The first convolutional layer comprises 400 kernels, each of them 23 × 5. Because only valid convolutions (i.e. those without edge effects) are used, the dimensionality of this layer is 171 × 400. The second and third convolutional layers contain, respectively, 200 1 × 9 and 100 1 × 17 kernels. All three layers use ReLU activation functions and 20% dropout during training.

The output of the last convolutional layer passes into two dense layers. One, for the secondary structure prediction pathway, is 6 × 175 units (one-hot encoding of loops, helices, strands, and “X”/“J”/“O” null/start/stop codes as in the input). This layer uses a softmax activation and represents the model’s prediction of secondary structure. The other dense layer receiving input from the final convolutional layer consists of 80 ReLU-activated units. This layer passes in to a densely connected layer of 40 ReLU-activated units, and ultimately a 2-unit dense layer with a linear activation function—stability scores for chymotrypsin and trypsin. A third unit, whose value is the minimum of the two stability score outputs, is also appended.

There are two ways in which the EM departs from a standard CNN. First, in addition to predicting stability scores, the EM simultaneously predicts secondary structure sequences. Multi-task models have been found to improve performance in other domains [68]; we observed a small improvement in stability score prediction performance after adding this second output pathway. The secondary structure output was highly predictive of actual secondary structure labels, which were generated by applying DSSP [46] to tertiary structure models built by Rosetta during the design process. Levenshtein edit distance for secondary structure sequences averaged 2.7 characters per protein over the test set.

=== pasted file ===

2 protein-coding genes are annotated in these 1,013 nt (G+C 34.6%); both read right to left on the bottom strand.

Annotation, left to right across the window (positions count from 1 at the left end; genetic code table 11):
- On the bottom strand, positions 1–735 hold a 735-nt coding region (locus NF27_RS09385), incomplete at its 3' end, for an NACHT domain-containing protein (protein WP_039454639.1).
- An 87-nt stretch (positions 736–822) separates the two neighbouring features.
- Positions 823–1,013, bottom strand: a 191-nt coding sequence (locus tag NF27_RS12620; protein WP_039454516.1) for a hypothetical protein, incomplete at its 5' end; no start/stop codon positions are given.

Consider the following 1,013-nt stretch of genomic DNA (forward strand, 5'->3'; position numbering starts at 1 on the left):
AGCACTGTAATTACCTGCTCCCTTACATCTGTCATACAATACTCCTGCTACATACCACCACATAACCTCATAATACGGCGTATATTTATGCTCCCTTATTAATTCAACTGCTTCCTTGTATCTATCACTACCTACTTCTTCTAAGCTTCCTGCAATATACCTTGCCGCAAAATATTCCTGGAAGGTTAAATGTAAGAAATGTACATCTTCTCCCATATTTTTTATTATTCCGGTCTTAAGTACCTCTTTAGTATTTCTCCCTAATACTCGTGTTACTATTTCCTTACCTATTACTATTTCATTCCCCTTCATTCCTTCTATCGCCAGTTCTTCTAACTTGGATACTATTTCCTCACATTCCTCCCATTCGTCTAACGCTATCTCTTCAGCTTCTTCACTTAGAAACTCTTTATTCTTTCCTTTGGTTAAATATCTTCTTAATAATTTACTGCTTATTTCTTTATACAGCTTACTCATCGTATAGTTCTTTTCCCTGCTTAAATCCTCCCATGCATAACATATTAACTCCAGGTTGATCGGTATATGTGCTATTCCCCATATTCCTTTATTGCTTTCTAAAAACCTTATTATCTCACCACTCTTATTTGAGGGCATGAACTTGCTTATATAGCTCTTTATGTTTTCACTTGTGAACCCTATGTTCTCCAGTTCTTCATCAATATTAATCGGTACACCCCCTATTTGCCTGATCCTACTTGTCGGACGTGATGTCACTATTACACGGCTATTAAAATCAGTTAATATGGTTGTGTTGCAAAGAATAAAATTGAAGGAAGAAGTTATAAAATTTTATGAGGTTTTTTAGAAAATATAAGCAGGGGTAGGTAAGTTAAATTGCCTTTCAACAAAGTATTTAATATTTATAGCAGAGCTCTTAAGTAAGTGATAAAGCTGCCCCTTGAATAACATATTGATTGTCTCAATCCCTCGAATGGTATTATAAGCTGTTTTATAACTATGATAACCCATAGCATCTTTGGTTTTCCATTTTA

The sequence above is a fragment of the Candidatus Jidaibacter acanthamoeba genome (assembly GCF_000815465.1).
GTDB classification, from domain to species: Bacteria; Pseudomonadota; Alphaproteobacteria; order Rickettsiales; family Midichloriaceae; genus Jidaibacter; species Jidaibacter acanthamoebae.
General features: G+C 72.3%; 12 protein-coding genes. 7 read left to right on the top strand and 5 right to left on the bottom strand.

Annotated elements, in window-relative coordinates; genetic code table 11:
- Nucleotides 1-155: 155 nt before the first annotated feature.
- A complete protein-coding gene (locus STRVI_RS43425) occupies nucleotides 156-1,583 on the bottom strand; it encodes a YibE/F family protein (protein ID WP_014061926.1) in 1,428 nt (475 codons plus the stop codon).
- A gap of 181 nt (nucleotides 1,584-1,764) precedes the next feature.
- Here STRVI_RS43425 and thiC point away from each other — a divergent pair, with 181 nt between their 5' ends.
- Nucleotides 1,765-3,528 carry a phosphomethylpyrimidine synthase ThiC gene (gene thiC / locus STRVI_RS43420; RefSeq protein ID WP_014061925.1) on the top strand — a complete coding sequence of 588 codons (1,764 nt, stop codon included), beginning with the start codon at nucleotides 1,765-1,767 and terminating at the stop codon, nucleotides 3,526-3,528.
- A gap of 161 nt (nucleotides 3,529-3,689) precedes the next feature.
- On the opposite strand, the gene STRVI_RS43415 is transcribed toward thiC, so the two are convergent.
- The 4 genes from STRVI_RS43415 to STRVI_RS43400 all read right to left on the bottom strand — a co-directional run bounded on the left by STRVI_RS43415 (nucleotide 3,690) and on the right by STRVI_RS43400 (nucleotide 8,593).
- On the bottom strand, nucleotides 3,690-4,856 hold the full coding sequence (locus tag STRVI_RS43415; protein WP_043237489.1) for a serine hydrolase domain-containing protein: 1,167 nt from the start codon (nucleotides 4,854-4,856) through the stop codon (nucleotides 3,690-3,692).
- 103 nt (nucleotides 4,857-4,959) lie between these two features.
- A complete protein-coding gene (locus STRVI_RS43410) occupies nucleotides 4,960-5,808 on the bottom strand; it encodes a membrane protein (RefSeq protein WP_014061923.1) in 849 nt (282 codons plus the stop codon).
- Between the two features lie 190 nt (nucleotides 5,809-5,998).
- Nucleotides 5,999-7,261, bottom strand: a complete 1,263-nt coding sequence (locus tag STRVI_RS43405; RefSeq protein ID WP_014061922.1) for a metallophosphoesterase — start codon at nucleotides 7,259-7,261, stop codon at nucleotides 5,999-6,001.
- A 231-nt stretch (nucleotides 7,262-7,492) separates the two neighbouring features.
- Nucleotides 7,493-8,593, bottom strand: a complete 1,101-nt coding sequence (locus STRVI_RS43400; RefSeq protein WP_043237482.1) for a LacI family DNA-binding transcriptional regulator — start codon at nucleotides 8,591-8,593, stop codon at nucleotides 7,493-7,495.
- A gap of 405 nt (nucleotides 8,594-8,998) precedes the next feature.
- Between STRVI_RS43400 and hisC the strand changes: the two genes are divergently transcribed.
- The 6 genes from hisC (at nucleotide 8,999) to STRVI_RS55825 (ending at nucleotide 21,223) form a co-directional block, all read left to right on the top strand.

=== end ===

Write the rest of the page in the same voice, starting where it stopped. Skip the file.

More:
Second, the EM is trained using natural protein sequences in addition to stability data from designed proteins. We reasoned that a naturally occurring protein is more likely to be stable than a scrambled sequence composed of the same amino acids. During training, triplets of proteins are passed in: a designed protein, labeled with its experimental stability scores and secondary sequence; a natural protein sequence, with no associated label; and a scrambled version of the same natural protein sequence (again with no associated label). For designed proteins, the model’s loss function encouraged learning how to map primary sequences to secondary sequences and stability scores. For natural proteins, the loss function imposed a penalty proportional to the predicted stability of the scramble minus that of the natural protein, i.e. encouraging the model to learn that natural proteins are more stable than scrambles. Inclusion of these natural proteins yielded another modest improvement in stability score prediction performance. We included 22,354 natural proteins whose length was between 25 and 65 amino acids from the UniProt database [24].